Windows-1252
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Windows-1252
Windows-1252
Windows-1252-infobox.svg
MIME / IANAwindows-1252
Language(s)English, various others
Created byMicrosoft
StandardWHATWG Encoding Standard
Classificationextended ASCII, Windows-125x
ExtendsISO 8859-1 (excluding C1 controls)
Transforms / EncodesISO 8859-15

Windows-1252 or CP-1252 (code page 1252) is a single-byte character encoding of the Latin alphabet, used by default in the legacy components of Microsoft Windows for English and some other Western languages (other languages use different default encodings).

It is probably the most-used 8-bit character encoding in the world. As of October 2019, 0.5% of all web sites declared use of Windows-1252,[1][2] but at the same time 2.9% used ISO 8859-1 (0.7% of top-1000 websites),[1] which by HTML5 standards should be considered the same encoding,[3] so that 3.4% of web sites effectively used Windows-1252.

Details

This character encoding is a superset of ISO 8859-1 in terms of printable characters, but differs from the IANA's ISO-8859-1 by using displayable characters rather than control characters in the 80 to 9F (hex) range. Notable additional characters include curly quotation marks and all the printable characters that are in ISO 8859-15 (at different places than ISO 8859-15). It is known to Windows by the code page number 1252, and by the IANA-approved name "windows-1252".

It is very common to mislabel Windows-1252 text with the charset label ISO-8859-1. A common result was that all the quotes and apostrophes (produced by "smart quotes" in word-processing software) were replaced with question marks or boxes on non-Windows operating systems, making text difficult to read. Most modern web browsers and e-mail clients treat the media type charset ISO-8859-1 as Windows-1252 to accommodate such mislabeling. This is now standard behavior in the HTML5 specification, which requires that documents advertised as ISO-8859-1 actually be parsed with the Windows-1252 encoding.[3]

Historically, the phrase "ANSI Code Page" was used in Windows to refer to non-DOS encodings; the intention was that most of these would be ANSI standards such as ISO-8859-1. Even though Windows-1252 was the first and by far most popular code page named so in Microsoft Windows parlance, the code page has never been an ANSI standard. Microsoft explains, "The term ANSI as used to signify Windows code pages is a historical reference, but is nowadays a misnomer that continues to persist in the Windows community."[4]

In LaTeX packages, CP-1252 is referred to as "ansinew".

Character set

The following table shows Windows-1252. Each character is shown with its Unicode equivalent based on the Unicode.org mapping of Windows-1252 with "best fit".[5]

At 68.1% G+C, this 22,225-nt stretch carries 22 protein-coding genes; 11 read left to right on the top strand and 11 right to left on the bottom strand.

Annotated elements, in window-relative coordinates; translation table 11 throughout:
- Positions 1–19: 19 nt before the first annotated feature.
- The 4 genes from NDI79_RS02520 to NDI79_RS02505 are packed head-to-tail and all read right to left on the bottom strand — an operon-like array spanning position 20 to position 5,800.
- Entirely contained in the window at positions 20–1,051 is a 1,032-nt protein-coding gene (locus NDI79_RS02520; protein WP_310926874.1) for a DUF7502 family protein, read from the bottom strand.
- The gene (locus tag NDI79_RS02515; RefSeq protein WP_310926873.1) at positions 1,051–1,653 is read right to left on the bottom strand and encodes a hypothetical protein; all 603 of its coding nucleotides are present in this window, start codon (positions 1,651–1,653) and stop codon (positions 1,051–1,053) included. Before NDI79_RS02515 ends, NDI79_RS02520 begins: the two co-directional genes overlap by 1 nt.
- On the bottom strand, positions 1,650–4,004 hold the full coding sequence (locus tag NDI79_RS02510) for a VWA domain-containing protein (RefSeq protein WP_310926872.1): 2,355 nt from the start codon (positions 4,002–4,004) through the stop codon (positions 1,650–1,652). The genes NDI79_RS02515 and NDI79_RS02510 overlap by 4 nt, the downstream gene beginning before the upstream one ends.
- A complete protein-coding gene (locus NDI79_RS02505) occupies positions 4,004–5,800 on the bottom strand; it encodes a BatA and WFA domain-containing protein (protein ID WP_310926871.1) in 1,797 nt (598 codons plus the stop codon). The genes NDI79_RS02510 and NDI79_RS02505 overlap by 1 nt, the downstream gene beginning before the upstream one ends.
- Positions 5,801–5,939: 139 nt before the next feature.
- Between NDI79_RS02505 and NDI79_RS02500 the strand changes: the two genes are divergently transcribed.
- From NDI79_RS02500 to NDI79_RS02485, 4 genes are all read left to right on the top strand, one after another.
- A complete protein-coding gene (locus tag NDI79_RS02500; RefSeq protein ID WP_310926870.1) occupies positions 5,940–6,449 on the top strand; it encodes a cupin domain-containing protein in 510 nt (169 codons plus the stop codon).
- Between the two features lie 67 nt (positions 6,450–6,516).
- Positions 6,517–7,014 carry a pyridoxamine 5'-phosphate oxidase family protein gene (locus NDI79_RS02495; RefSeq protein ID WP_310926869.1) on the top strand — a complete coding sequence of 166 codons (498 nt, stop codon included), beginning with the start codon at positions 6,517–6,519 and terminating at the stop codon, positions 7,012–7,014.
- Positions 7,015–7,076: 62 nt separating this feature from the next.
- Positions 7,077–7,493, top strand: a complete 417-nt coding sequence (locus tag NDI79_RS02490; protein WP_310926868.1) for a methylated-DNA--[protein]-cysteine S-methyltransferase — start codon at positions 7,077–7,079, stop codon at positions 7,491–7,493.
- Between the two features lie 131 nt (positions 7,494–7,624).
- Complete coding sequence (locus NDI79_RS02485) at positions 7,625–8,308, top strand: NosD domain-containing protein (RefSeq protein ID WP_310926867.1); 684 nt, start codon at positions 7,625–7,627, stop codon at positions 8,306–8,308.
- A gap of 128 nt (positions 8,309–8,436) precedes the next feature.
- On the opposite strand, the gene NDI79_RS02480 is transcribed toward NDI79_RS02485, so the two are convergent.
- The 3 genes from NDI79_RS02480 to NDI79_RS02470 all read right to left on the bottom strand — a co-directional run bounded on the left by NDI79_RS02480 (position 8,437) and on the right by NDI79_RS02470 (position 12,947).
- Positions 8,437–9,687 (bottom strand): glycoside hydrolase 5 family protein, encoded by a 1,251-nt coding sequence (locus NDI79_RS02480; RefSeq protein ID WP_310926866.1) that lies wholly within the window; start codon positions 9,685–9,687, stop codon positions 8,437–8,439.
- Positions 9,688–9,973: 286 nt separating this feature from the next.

Letter   Number   Punctuation   Symbol   Other  Undefined   Differences from ISO-8859-1

According to the information on Microsoft's and the Unicode Consortium's websites, positions 81, 8D, 8F, 90, and 9D are unused; however, the Windows API MultiByteToWideChar maps these to the corresponding C1 control codes. The "best fit" mapping documents this behavior, too.[5]

History

  • The first version of the codepage 1252 used in Microsoft Windows 1.0 did not have positions D7 and F7 defined. All the characters in the ranges 80-9F were undefined too.
  • The second version, used in Microsoft Windows 2.0, positions D7, F7, 91, and 92 had been defined.
  • The third version, used since Microsoft Windows 3.1, had all the present-day positions defined, except Euro sign and Z with caron character pair.
  • The final version listed above debuted in Microsoft Windows 98 and was ported to older versions of Windows with the Euro symbol update.

OS/2 extensions

The OS/2 operating system supports an encoding by the name of Code page 1004 or "Windows Extended". This mostly matches code page 1252, with the exception of certain C0 control characters being replaced by diacritic characters.

  Differences from Windows-1252

MSDOS extensions [rare]

There is a rarely used, but useful, graphics extended code page 1252 where codes 0x00 to 0x1f allow for box drawing as used in applications such as MSDOS Edit and Codeview. One of the applications to use this code page was an Intel Corporation Install/Recovery disk image utility from mid/late 1995. These programs were written for its P6 User Test Program machines (US example [8]). It was used exclusively in its then EMEA region (Europe, Middle East & Africa). In time the programs were changed to use code page 850.

See also

References

  1. ^ a b "Historical trends in the usage of character encodings, October 2019". Retrieved .
  2. ^ "Frequently Asked Questions".
  3. ^ a b "Encoding". WHATWG. 27 January 2015. sec. 5.2 Names and labels. Archived from the original on 4 February 2015. Retrieved 2015.
  4. ^ Wissink, Cathy (5 April 2002). "Unicode and Windows XP" (PDF). Microsoft. p. 1. Archived (PDF) from the original on 4 February 2015. Retrieved 2015.
  5. ^ a b "Unicode mappings of Windows-1252 with 'Best Fit'". Unicode. Archived from the original on 4 February 2015. Retrieved 2015.
  6. ^ "Code Page 01004" (PDF). IBM. Archived from the original (PDF) on 2015-07-08. (version based on Windows 3.1 version of Windows-1252)
  7. ^ Borgendale, Ken (2001). "Codepage 1004 - Windows Extended". OS/2 codepages by number. Archived from the original on 2018-05-13. Retrieved . (version based on current version of Windows-1252)
  8. ^ "PERFORMANCE OF NASA EQUATION SOLVERS ON COMPUTATIONAL MECHANICS APPLICATIONS" (PDF). NASA.

External links


  This article uses material from the Wikipedia page available here. It is released under the Creative Commons Attribution-Share-Alike License 3.0.

Windows-1252
 



 



 
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